Flying Ant Day 2018 Came Early this year. What should we expect come fall/winter?
Since flying ant day came early this year the diligent ants have had more time to work and multiply. This could cause an increase in home infestations as the weather cools down this fall and winter. Here are some details of the event this year. It gives clues on what to expect:
Over 50 Billion Flying Ants Took To The Skies Over The Summer
The unusually warm Spring weather is being blamed for boosting insect numbers, with experts predicting “Flying Ant Day” – when they all appear apparently out of nowhere – will occur in June, rather than July.
If that happens, it could coincide with the Royal Entomological Society’s National Insect Week, appropriately enough.
Meanwhile pest controller Rentokil reported an increase of almost 150 per cent in call-outs to deal with ant infestations in March and April.
Quotes from other pest control experts through the spring and summer
“Ant-related call outs increased 148 percent from March to April.
“Experts believe the rise could be attributed to the unseasonably warm start to the Spring – after Brits experienced record-breaking warm weather in April.
“Last month’s period of clear skies and the hottest April day since 1949 may explain the surge in activity, as ants are typically more active in higher temperatures and colonies use sunlight to navigate.”
“Ant life-cycles depend on temperature, and the amount of food available to them.
“Provided the Queen is healthy, and enough food is being brought back to the nest, ant eggs have a greater chance of survival.”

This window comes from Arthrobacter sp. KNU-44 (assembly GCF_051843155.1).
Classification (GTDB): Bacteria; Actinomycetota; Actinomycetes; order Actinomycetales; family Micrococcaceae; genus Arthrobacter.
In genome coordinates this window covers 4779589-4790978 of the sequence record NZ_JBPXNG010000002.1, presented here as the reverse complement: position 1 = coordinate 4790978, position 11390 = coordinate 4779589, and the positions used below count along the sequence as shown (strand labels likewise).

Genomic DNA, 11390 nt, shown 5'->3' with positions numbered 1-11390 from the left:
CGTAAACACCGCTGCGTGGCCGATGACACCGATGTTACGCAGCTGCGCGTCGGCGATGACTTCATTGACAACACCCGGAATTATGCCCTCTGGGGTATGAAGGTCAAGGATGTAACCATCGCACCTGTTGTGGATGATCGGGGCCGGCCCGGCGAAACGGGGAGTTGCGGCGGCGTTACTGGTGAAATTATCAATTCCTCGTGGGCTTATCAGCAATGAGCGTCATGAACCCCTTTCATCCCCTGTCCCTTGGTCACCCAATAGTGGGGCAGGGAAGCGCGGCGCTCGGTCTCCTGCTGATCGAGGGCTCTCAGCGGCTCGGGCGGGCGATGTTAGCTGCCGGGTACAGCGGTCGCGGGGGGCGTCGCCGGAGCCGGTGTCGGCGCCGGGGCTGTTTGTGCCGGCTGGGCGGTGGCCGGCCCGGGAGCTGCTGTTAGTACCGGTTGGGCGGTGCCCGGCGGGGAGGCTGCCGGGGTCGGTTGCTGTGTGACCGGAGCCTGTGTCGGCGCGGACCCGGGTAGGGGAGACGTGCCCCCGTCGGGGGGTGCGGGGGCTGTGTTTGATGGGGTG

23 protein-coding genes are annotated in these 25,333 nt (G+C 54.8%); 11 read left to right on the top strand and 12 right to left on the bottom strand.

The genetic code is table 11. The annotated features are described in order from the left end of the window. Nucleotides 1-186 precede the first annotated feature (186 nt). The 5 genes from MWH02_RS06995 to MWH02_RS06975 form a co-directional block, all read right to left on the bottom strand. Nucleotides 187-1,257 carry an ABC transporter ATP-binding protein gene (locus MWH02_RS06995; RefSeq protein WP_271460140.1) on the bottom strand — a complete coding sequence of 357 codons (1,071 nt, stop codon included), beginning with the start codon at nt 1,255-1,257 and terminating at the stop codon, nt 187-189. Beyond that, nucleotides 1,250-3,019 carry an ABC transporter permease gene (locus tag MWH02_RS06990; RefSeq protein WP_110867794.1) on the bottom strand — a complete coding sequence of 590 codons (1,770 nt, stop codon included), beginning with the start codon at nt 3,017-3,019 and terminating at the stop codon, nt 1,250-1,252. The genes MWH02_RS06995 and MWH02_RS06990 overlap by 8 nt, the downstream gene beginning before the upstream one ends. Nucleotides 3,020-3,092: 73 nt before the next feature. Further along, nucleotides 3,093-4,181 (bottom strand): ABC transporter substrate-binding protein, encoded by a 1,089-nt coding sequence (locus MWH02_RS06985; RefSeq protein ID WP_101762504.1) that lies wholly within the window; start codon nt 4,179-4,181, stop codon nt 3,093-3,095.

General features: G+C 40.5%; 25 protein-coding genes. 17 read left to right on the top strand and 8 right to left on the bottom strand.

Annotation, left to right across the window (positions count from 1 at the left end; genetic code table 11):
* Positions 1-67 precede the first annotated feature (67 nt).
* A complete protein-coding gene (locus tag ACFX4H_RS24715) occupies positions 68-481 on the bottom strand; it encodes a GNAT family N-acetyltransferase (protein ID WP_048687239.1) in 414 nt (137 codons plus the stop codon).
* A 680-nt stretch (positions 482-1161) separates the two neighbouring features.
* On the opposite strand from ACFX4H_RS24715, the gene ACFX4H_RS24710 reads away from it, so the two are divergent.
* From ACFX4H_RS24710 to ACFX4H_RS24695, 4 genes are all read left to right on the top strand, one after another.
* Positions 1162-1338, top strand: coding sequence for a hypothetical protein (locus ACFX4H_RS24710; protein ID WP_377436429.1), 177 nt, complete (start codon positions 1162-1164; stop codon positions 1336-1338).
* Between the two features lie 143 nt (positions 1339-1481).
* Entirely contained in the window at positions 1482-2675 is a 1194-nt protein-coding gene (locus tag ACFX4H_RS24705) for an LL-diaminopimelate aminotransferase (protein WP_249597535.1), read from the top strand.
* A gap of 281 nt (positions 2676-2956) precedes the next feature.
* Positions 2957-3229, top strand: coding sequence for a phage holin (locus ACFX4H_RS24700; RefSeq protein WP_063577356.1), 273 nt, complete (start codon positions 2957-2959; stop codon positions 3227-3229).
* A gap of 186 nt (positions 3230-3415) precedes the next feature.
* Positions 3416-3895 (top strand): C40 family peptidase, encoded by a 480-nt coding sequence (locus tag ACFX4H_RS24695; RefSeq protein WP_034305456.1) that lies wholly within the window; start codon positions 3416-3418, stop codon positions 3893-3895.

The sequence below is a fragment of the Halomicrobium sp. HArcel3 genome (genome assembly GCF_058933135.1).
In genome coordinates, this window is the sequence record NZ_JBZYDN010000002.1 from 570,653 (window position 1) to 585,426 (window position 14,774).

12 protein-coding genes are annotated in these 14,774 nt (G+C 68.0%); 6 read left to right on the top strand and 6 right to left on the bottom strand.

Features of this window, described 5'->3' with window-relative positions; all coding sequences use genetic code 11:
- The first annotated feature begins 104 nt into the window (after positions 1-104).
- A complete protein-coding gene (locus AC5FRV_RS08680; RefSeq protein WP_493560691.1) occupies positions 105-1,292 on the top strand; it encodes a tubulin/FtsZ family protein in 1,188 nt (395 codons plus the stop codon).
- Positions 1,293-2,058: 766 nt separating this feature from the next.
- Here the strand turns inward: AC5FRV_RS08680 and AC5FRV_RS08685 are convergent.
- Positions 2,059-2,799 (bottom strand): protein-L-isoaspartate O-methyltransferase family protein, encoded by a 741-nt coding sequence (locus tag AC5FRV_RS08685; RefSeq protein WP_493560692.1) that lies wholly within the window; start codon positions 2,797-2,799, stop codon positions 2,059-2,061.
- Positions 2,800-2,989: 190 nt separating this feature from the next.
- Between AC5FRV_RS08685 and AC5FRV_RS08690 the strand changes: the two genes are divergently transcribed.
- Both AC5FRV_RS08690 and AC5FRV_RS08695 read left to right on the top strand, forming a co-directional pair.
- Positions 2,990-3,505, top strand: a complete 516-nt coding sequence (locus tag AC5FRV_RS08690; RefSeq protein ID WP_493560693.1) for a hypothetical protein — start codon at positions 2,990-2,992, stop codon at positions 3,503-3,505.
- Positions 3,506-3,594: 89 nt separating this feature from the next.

Despite its name, Flying Ant Day usually lasts about two weeks.
“It’s rare to see ant infestations in cold or overcast weather, and while the ‘Beast from the East’ may have caused them to remain dormant in March, the sudden change in temperature has since brought them out in their droves.
“This trend could be set to continue throughout the rest of the summer.”
The website of the Amateur Entomologists’ Society explains: “Ant colonies produce winged sexuals and these individuals found new colonies. In order to start a new colony the new queens (or gynes) must mate.
“When environmental conditions are right, winged males and females leave all the ant colonies within an area. They then take to the air on a nuptial flight and mate.”
“Some people incorrectly believe that these winged ants are a different species from the ants in the colonies that they are more familiar with.
“This is not the case, the winged ants are the same species but are winged so that they can disperse and find a mate.”
If you are seeing an increase of ants this season, don’t panic! Give us a call.